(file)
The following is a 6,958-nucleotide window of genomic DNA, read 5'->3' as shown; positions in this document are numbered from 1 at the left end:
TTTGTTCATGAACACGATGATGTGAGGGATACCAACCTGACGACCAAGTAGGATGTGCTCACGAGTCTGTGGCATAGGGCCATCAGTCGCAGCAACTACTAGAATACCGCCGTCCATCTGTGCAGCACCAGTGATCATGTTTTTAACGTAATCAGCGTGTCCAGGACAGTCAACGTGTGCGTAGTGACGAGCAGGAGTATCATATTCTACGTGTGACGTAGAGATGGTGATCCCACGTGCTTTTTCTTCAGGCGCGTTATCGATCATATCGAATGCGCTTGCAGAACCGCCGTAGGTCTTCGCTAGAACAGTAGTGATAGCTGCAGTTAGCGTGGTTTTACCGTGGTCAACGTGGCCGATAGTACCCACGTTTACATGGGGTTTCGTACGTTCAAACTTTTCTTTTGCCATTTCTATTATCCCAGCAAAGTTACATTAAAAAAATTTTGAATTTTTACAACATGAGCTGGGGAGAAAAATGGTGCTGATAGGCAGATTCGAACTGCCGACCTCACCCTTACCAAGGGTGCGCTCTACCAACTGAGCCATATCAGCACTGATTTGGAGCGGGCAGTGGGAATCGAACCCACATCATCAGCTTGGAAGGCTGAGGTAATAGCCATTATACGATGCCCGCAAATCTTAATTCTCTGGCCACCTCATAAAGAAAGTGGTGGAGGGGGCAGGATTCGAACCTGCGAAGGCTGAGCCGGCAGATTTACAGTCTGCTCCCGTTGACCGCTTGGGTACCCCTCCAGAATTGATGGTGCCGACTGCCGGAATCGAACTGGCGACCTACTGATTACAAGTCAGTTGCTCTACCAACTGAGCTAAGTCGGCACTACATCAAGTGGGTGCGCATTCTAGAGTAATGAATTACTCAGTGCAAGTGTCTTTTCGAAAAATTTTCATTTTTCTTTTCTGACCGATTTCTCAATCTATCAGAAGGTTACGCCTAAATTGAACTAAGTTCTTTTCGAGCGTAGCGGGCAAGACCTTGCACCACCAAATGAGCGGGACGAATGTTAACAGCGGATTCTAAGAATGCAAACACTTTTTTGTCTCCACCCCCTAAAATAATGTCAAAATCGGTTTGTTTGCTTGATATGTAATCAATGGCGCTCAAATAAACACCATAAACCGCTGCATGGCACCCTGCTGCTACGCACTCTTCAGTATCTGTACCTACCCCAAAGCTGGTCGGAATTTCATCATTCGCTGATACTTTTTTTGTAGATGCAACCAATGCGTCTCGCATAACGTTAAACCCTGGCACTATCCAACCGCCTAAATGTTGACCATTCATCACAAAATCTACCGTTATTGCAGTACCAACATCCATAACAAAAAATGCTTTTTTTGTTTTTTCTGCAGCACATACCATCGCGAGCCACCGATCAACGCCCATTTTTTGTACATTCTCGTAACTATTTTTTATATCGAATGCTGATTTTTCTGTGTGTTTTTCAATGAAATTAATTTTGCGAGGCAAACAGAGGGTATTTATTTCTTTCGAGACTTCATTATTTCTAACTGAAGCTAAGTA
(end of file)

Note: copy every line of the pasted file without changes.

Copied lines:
The following is a 6,958-nucleotide window of genomic DNA, read 5'->3' as shown; positions in this document are numbered from 1 at the left end:
TTTGTTCATGAACACGATGATGTGAGGGATACCAACCTGACGACCAAGTAGGATGTGCTCACGAGTCTGTGGCATAGGGCCATCAGTCGCAGCAACTACTAGAATACCGCCGTCCATCTGTGCAGCACCAGTGATCATGTTTTTAACGTAATCAGCGTGTCCAGGACAGTCAACGTGTGCGTAGTGACGAGCAGGAGTATCATATTCTACGTGTGACGTAGAGATGGTGATCCCACGTGCTTTTTCTTCAGGCGCGTTATCGATCATATCGAATGCGCTTGCAGAACCGCCGTAGGTCTTCGCTAGAACAGTAGTGATAGCTGCAGTTAGCGTGGTTTTACCGTGGTCAACGTGGCCGATAGTACCCACGTTTACATGGGGTTTCGTACGTTCAAACTTTTCTTTTGCCATTTCTATTATCCCAGCAAAGTTACATTAAAAAAATTTTGAATTTTTACAACATGAGCTGGGGAGAAAAATGGTGCTGATAGGCAGATTCGAACTGCCGACCTCACCCTTACCAAGGGTGCGCTCTACCAACTGAGCCATATCAGCACTGATTTGGAGCGGGCAGTGGGAATCGAACCCACATCATCAGCTTGGAAGGCTGAGGTAATAGCCATTATACGATGCCCGCAAATCTTAATTCTCTGGCCACCTCATAAAGAAAGTGGTGGAGGGGGCAGGATTCGAACCTGCGAAGGCTGAGCCGGCAGATTTACAGTCTGCTCCCGTTGACCGCTTGGGTACCCCTCCAGAATTGATGGTGCCGACTGCCGGAATCGAACTGGCGACCTACTGATTACAAGTCAGTTGCTCTACCAACTGAGCTAAGTCGGCACTACATCAAGTGGGTGCGCATTCTAGAGTAATGAATTACTCAGTGCAAGTGTCTTTTCGAAAAATTTTCATTTTTCTTTTCTGACCGATTTCTCAATCTATCAGAAGGTTACGCCTAAATTGAACTAAGTTCTTTTCGAGCGTAGCGGGCAAGACCTTGCACCACCAAATGAGCGGGACGAATGTTAACAGCGGATTCTAAGAATGCAAACACTTTTTTGTCTCCACCCCCTAAAATAATGTCAAAATCGGTTTGTTTGCTTGATATGTAATCAATGGCGCTCAAATAAACACCATAAACCGCTGCATGGCACCCTGCTGCTACGCACTCTTCAGTATCTGTACCTACCCCAAAGCTGGTCGGAATTTCATCATTCGCTGATACTTTTTTTGTAGATGCAACCAATGCGTCTCGCATAACGTTAAACCCTGGCACTATCCAACCGCCTAAATGTTGACCATTCATCACAAAATCTACCGTTATTGCAGTACCAACATCCATAACAAAAAATGCTTTTTTTGTTTTTTCTGCAGCACATACCATCGCGAGCCACCGATCAACGCCCATTTTTTGTACATTCTCGTAACTATTTTTTATATCGAATGCTGATTTTTCTGTGTGTTTTTCAATGAAATTAATTTTGCGAGGCAAACAGAGGGTATTTATTTCTTTCGAGACTTCATTATTTCTAACTGAAGCTAAGTA